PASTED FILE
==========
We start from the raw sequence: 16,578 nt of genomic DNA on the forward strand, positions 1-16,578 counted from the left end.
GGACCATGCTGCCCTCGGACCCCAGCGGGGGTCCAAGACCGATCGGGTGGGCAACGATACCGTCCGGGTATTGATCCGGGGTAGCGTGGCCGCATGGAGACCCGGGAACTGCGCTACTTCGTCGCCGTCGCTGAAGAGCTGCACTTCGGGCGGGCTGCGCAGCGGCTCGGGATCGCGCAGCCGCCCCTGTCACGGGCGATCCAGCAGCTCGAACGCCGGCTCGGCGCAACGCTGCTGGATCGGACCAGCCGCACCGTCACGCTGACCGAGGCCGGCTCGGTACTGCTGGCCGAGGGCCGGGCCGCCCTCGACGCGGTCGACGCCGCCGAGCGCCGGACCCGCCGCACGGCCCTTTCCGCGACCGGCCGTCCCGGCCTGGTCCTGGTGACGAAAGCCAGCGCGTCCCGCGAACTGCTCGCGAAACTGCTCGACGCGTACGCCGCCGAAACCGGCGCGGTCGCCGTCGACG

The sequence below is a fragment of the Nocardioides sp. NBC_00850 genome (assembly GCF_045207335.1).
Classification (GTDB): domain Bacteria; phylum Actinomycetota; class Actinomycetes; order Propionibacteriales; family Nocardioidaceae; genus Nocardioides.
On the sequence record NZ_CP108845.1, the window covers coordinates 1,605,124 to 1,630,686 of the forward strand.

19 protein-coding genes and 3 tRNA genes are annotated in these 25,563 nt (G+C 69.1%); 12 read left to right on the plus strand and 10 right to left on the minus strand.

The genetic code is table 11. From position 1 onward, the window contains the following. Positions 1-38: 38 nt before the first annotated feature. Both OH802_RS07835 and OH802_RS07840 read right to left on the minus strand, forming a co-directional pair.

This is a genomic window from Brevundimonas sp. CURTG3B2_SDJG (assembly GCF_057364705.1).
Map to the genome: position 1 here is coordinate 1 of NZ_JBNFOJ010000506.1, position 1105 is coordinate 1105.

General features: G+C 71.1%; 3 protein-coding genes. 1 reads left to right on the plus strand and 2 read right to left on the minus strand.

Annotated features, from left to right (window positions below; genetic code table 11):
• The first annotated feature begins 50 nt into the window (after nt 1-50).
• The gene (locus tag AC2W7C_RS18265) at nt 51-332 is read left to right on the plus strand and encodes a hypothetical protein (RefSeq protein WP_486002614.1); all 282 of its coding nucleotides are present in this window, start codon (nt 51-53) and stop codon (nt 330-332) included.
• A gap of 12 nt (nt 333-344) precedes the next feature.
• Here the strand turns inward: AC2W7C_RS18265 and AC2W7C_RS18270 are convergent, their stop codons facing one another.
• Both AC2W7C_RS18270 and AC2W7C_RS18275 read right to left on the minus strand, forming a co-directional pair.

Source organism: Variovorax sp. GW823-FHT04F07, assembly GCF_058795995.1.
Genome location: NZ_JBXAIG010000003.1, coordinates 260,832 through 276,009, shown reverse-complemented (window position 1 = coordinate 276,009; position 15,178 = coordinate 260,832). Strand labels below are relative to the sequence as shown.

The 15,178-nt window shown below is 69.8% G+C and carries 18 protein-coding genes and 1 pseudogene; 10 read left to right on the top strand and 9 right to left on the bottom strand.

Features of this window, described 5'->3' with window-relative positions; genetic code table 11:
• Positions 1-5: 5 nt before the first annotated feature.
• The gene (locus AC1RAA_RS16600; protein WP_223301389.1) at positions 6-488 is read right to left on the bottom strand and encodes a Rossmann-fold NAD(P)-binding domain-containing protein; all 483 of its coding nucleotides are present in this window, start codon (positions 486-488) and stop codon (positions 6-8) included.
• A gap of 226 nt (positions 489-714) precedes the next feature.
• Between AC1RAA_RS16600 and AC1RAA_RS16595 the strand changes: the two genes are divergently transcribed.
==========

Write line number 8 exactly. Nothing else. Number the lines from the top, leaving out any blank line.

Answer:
This is a genomic window from Brevundimonas sp. CURTG3B2_SDJG (assembly GCF_057364705.1).